Scoundrel Time


And when they come at last to pull him
from his throne of gold, what waits for them
has neither name nor shape, is something
huge, amorphous, all but still—until it moves,
its sides begin to ooze like a spreading stain,
but thick, gelatinous, a viscous thing—
like the Blob in the ‘50s horror film,
though this one is no alien, but made in the USA
of the American amoebic dream;
no stopping it, the more it engulfs, the greater
it grows, it swallows friend and foe, barn silo house
and all, and then the fields, moves on
to the metropolis, till all are wallowing in goo,
the narrow alleys fill with pouring slop,
the streets at first are slippery, but soon become
impassable; a glacier made of gelatin, it flows,
molasses slow, swallowing what it passes,
glows with the lighted windows
that, ingested, still give off an eerie light, burning
orangely through translucent ooze, a mucous
mountain wobbling like a giant pudding on a dish,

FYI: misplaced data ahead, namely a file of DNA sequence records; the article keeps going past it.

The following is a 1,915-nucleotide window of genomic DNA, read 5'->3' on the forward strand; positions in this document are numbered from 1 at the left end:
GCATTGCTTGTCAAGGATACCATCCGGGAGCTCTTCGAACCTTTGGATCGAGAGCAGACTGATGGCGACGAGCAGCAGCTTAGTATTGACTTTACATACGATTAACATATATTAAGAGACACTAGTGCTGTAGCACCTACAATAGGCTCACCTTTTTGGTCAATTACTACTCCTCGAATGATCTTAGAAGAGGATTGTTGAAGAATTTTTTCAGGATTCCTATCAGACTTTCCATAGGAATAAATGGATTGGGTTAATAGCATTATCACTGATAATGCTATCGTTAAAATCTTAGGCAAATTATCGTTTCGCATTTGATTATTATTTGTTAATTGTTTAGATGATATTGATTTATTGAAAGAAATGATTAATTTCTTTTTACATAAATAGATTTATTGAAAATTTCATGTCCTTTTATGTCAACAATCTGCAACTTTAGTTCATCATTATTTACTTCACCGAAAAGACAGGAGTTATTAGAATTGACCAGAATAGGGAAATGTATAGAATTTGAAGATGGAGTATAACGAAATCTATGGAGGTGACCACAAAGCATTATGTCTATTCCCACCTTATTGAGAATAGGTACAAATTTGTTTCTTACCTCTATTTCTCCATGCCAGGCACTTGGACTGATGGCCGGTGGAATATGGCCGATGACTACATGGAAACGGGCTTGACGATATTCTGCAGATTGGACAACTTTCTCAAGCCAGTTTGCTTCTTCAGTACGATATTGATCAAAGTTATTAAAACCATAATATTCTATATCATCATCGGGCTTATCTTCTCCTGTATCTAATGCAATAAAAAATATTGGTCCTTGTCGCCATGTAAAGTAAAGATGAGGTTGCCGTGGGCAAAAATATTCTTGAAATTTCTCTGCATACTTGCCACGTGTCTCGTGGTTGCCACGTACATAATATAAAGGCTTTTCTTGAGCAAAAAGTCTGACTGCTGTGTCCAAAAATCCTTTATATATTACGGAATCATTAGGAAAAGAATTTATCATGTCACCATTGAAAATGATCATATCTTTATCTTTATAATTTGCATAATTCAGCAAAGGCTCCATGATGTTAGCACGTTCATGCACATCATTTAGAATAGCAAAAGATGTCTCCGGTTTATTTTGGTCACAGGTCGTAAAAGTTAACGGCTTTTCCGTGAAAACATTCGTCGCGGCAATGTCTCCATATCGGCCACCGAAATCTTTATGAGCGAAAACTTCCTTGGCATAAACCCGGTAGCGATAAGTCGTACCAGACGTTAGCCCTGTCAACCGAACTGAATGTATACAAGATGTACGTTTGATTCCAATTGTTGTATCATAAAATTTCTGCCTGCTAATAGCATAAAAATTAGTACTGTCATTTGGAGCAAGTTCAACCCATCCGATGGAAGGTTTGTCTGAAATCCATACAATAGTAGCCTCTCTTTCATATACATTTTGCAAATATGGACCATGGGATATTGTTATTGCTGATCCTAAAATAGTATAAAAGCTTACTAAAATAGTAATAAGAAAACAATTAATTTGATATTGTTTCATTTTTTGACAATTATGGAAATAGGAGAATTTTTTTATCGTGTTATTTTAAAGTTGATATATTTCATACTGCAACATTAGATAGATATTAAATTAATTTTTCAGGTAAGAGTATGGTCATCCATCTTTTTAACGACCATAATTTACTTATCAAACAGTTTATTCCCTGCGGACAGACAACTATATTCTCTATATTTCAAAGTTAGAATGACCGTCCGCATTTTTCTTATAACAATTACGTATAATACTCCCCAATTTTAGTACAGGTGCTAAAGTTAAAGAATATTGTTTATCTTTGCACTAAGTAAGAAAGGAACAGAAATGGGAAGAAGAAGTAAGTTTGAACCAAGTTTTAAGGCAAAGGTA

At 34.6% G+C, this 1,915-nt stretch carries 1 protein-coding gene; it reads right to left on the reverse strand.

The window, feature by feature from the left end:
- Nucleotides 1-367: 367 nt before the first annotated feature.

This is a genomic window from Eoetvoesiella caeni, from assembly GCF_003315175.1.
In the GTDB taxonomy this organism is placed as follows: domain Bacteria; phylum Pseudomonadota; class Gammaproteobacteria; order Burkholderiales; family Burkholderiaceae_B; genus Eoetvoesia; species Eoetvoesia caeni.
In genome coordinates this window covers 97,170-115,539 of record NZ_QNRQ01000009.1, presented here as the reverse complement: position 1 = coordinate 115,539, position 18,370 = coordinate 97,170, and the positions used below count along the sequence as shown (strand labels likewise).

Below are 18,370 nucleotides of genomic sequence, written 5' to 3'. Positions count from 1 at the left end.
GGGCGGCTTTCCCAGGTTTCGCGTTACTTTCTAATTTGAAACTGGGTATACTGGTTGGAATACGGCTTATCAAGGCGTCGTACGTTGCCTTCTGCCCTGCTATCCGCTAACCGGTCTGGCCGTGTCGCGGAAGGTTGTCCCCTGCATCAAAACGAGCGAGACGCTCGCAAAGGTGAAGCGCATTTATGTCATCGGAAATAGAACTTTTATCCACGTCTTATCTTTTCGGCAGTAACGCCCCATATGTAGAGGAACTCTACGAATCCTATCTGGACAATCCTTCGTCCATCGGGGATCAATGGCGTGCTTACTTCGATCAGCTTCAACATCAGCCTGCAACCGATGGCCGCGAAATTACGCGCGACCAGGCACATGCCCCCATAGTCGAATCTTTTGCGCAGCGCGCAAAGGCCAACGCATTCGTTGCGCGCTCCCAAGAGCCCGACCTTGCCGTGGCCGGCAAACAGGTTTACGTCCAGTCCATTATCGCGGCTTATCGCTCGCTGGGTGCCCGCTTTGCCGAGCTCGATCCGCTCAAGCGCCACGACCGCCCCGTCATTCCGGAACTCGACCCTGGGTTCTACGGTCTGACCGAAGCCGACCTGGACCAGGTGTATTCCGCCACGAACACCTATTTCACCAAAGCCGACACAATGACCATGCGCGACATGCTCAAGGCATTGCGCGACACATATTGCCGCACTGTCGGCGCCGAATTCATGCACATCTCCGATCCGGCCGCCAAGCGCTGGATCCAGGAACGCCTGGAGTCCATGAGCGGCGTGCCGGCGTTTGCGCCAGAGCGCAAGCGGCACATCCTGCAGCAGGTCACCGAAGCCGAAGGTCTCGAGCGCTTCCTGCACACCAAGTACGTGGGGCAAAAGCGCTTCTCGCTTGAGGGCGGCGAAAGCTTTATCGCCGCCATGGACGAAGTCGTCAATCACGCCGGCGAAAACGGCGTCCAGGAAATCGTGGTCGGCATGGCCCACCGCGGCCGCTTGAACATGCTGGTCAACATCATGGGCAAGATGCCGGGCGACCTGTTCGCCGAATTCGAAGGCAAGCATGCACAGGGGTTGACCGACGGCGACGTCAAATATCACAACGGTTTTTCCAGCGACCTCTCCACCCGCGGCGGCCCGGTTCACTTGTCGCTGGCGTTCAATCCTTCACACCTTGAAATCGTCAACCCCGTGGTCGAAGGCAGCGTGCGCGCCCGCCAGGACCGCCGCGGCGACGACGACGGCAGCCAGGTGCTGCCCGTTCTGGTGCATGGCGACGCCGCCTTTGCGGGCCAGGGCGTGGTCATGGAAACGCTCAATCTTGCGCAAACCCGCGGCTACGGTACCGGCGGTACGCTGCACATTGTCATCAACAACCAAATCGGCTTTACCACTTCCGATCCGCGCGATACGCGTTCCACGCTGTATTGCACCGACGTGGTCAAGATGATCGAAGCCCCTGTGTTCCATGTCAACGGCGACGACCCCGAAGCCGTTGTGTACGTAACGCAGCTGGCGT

absorbing all that it runs over as it grows,
as it feeds itself off the general morass—
and all the old outlines
into which we poured our grief are lost, the urn
of lamentation smashed, its pieces in the trash,
until, it too, is eaten by the molten mass
of melting flesh—absorbed, like nuts
in liquid fudge, every living solid thing; until,
so much eaten, so many
gone, so little left, it heaves
and in some perverse
reversal of a glutton’s dream—
begins to spew
back what
it ate
until…but here
imagination, grieving,
leaves the scene,
carrying something
hidden in the basket
that—turning from the horror
and its slime—it had, in secret,
been weaving all this time.


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